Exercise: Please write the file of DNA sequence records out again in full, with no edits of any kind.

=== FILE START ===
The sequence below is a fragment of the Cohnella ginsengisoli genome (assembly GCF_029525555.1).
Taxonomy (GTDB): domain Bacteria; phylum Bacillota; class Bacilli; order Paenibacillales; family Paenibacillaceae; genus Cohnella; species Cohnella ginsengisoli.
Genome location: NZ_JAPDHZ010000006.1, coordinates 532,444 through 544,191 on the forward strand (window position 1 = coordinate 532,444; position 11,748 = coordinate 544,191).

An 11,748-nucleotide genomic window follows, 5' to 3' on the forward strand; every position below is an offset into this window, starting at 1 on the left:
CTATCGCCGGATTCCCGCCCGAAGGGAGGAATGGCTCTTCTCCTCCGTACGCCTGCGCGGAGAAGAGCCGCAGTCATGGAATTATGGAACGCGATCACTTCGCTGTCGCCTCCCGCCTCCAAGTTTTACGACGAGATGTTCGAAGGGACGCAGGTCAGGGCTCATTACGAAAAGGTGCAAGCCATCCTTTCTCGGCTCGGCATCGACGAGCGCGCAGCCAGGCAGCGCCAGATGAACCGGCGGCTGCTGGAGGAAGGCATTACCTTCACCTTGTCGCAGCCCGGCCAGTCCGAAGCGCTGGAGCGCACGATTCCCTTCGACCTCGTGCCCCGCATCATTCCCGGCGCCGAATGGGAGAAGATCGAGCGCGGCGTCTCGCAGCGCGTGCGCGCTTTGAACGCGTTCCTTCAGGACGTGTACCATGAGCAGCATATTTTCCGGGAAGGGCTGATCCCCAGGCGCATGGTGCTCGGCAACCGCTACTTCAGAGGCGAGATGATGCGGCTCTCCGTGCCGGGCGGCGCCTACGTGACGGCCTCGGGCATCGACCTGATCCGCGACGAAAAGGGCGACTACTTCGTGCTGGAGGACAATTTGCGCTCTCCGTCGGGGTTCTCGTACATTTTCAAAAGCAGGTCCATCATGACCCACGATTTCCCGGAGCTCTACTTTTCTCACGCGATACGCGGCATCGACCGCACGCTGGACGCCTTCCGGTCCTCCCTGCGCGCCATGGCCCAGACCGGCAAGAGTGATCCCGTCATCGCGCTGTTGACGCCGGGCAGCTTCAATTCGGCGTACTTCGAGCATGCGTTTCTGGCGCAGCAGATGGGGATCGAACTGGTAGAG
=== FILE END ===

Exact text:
The sequence below is a fragment of the Cohnella ginsengisoli genome (assembly GCF_029525555.1).
Taxonomy (GTDB): domain Bacteria; phylum Bacillota; class Bacilli; order Paenibacillales; family Paenibacillaceae; genus Cohnella; species Cohnella ginsengisoli.
Genome location: NZ_JAPDHZ010000006.1, coordinates 532,444 through 544,191 on the forward strand (window position 1 = coordinate 532,444; position 11,748 = coordinate 544,191).

An 11,748-nucleotide genomic window follows, 5' to 3' on the forward strand; every position below is an offset into this window, starting at 1 on the left:
CTATCGCCGGATTCCCGCCCGAAGGGAGGAATGGCTCTTCTCCTCCGTACGCCTGCGCGGAGAAGAGCCGCAGTCATGGAATTATGGAACGCGATCACTTCGCTGTCGCCTCCCGCCTCCAAGTTTTACGACGAGATGTTCGAAGGGACGCAGGTCAGGGCTCATTACGAAAAGGTGCAAGCCATCCTTTCTCGGCTCGGCATCGACGAGCGCGCAGCCAGGCAGCGCCAGATGAACCGGCGGCTGCTGGAGGAAGGCATTACCTTCACCTTGTCGCAGCCCGGCCAGTCCGAAGCGCTGGAGCGCACGATTCCCTTCGACCTCGTGCCCCGCATCATTCCCGGCGCCGAATGGGAGAAGATCGAGCGCGGCGTCTCGCAGCGCGTGCGCGCTTTGAACGCGTTCCTTCAGGACGTGTACCATGAGCAGCATATTTTCCGGGAAGGGCTGATCCCCAGGCGCATGGTGCTCGGCAACCGCTACTTCAGAGGCGAGATGATGCGGCTCTCCGTGCCGGGCGGCGCCTACGTGACGGCCTCGGGCATCGACCTGATCCGCGACGAAAAGGGCGACTACTTCGTGCTGGAGGACAATTTGCGCTCTCCGTCGGGGTTCTCGTACATTTTCAAAAGCAGGTCCATCATGACCCACGATTTCCCGGAGCTCTACTTTTCTCACGCGATACGCGGCATCGACCGCACGCTGGACGCCTTCCGGTCCTCCCTGCGCGCCATGGCCCAGACCGGCAAGAGTGATCCCGTCATCGCGCTGTTGACGCCGGGCAGCTTCAATTCGGCGTACTTCGAGCATGCGTTTCTGGCGCAGCAGATGGGGATCGAACTGGTAGAG